On first thoughts, patient noncompliance may appear to be nothing more than a minor inconvenience; however, there may be negative consequences to diagnostic outcomes. Firstly, a nervous patient may find it difficult to keep still or comply with instructions related to breath-holding. This is likely to degrade image quality due to phase mismapping artifacts (see Chapter 8). Furthermore, a patient suffering a panic attack may terminate the procedure before any diagnostic images are acquired. This may require the patient to be referred for alternative tests such as CT. A recent comparison revealed that CT was the preferred modality for 42% of patients undergoing cardiac imaging compared with just 12% who preferred MRI. The use of other modalities such as CT or isotope studies to yield a satisfactory diagnosis results in an unnecessary dose of ionizing radiation. Examinations prolonged due to patient intolerance may place a burden on staff, decreasing patient throughput. Failed examinations also waste scanner time and other valuable resources, incurring financial penalties. Finally, rescheduling may delay diagnosis, adversely affect waiting list times, and increase the burden on administrative staff. For these reasons, it is important to have a strategy for anxious or claustrophobic patients.


There are various approaches employed to reduce emotional distress in MRI patients. Aromatherapy has been used with varying degrees of success, but it is difficult to assess whether this offers a statistically significant benefit. Scanner design has improved in recent years; magnet bores are now considerably shorter and wider than earlier models, offering a brighter and more spacious environment for the patient. This has reduced the incidence of claustrophobia threefold [3]. The bore is often equipped with a fan to reduce the feeling of enclosure. Open scanners also appear to be better tolerated and allow relatives to sit close to the patient for comfort during the examination. Electrophysiology tests indicate that patients are most anxious at the very beginning of the procedure when they are moved into the bore and that the level of anxiety typically decreases throughout the procedure. This suggests that any strategies for combating anxiety should focus on this stage of the process. Equipment manufacturers have recently started to place more emphasis on the patient experience as a critical factor in the success of an MRI examination. Ambient lighting, wall and ceiling panels displaying relaxing scenery, and immersive in-bore virtual reality style video imagery are employed to shift the patient’s focus away from the mechanics of the procedure itself. Patients may even be invited to select a theme for their scan before entering the magnet room distracting them from any anxiety at this critical time. The in-bore video presentation may also include a count-down timer that keeps the patient informed about how long they are required to keep still and the remaining examination time. This may provide an additional motivation to complete the procedure successfully. For very young children, or patients who are very claustrophobic, sedation or anesthesia may be required. These patients require additional care and monitoring throughout the scan. Special care should be taken to ensure that monitor leads and other conductors are not left in contact with the skin of anesthetized or sedated patients.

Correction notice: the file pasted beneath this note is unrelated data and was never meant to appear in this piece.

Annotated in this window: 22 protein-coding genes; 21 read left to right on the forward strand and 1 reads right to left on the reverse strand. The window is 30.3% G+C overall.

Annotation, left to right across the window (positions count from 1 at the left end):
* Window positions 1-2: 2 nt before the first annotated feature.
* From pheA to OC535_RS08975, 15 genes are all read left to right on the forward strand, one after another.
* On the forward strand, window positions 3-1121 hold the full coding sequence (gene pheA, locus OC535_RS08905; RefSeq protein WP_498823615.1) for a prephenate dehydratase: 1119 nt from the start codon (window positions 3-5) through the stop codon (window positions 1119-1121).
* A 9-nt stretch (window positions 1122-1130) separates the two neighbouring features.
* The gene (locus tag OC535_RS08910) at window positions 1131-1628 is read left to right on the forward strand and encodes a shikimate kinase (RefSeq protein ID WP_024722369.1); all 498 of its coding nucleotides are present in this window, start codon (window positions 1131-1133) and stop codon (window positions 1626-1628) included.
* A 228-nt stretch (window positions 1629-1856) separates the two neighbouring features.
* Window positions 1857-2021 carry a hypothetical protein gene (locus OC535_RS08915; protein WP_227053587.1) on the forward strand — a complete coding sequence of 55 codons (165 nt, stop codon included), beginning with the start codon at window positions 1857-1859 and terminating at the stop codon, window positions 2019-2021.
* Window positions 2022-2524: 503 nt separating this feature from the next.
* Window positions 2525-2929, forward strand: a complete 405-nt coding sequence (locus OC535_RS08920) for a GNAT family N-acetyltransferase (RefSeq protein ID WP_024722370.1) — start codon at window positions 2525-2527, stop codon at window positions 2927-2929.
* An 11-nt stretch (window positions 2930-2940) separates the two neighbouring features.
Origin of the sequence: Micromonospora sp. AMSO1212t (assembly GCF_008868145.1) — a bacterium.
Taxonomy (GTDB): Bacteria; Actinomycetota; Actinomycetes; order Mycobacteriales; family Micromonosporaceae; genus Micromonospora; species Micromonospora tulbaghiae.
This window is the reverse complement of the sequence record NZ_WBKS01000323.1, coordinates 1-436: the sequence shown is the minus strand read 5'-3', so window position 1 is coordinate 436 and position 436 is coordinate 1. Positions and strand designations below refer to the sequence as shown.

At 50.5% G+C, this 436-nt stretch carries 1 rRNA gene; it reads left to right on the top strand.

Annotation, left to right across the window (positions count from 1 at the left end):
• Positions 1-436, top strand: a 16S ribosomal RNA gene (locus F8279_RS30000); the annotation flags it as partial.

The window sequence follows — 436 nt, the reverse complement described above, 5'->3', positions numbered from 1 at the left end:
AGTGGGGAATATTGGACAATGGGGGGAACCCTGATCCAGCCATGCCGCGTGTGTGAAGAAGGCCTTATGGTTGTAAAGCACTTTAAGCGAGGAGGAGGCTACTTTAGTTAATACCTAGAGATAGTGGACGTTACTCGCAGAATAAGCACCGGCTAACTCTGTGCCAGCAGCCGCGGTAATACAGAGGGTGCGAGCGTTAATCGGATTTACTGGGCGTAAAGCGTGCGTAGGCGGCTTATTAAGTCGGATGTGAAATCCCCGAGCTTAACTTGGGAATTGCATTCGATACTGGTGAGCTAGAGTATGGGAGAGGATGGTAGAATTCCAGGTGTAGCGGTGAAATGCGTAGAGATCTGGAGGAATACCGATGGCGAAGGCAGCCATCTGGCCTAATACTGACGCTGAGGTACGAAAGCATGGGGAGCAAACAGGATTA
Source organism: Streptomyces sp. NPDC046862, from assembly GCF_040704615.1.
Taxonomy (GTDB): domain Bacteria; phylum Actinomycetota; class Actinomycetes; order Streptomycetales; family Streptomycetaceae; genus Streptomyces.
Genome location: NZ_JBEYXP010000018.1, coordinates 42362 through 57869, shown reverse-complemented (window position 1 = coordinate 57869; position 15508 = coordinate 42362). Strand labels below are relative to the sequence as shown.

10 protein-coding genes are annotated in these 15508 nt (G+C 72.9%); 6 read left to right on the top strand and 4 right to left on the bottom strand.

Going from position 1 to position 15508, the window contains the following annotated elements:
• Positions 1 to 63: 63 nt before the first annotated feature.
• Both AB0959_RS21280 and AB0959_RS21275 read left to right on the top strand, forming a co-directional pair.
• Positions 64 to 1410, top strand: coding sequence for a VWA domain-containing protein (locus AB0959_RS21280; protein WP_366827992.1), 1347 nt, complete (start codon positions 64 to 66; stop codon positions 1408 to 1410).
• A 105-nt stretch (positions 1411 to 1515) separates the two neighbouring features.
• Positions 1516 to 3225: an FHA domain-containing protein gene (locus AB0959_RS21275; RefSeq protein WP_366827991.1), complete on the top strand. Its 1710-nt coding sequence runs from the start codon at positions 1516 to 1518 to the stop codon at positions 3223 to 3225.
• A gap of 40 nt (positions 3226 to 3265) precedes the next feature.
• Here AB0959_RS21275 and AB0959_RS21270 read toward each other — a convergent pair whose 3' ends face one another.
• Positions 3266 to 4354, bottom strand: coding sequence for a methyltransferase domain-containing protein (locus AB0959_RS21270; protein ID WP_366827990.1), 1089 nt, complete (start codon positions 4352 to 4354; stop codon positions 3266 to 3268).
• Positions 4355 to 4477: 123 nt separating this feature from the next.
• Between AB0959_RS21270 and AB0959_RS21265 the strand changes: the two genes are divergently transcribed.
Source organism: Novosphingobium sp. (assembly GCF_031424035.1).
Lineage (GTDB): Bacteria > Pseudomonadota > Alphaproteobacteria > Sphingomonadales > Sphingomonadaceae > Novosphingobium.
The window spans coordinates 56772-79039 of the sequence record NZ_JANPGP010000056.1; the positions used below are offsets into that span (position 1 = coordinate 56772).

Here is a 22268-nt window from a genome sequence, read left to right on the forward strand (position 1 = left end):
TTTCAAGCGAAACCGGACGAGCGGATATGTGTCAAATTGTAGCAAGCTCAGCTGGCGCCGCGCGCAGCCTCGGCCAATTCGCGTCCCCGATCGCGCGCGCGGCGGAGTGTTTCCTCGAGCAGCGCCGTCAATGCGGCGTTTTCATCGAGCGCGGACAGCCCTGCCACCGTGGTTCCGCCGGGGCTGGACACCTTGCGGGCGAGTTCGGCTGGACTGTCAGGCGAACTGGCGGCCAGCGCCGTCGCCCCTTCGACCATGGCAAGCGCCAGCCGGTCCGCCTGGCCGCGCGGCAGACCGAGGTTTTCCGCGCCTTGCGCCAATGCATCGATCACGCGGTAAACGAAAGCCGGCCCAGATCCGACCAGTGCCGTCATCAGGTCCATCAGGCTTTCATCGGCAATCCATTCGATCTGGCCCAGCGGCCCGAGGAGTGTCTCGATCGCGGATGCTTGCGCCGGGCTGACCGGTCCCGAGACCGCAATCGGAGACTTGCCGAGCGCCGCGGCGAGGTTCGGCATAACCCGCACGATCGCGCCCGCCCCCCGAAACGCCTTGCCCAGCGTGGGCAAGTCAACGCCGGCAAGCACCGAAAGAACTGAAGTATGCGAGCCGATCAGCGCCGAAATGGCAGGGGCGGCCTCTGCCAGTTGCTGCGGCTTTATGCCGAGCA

THE SPATIALLY VARYING STATIC FIELD


The static field of the MRI scanner presents four main implications for patient safety:



  • Transient biological effects
  • Projectile hazards
  • Torque on implanted devices
  • Foreign bodies in the static field.

Transient biological effects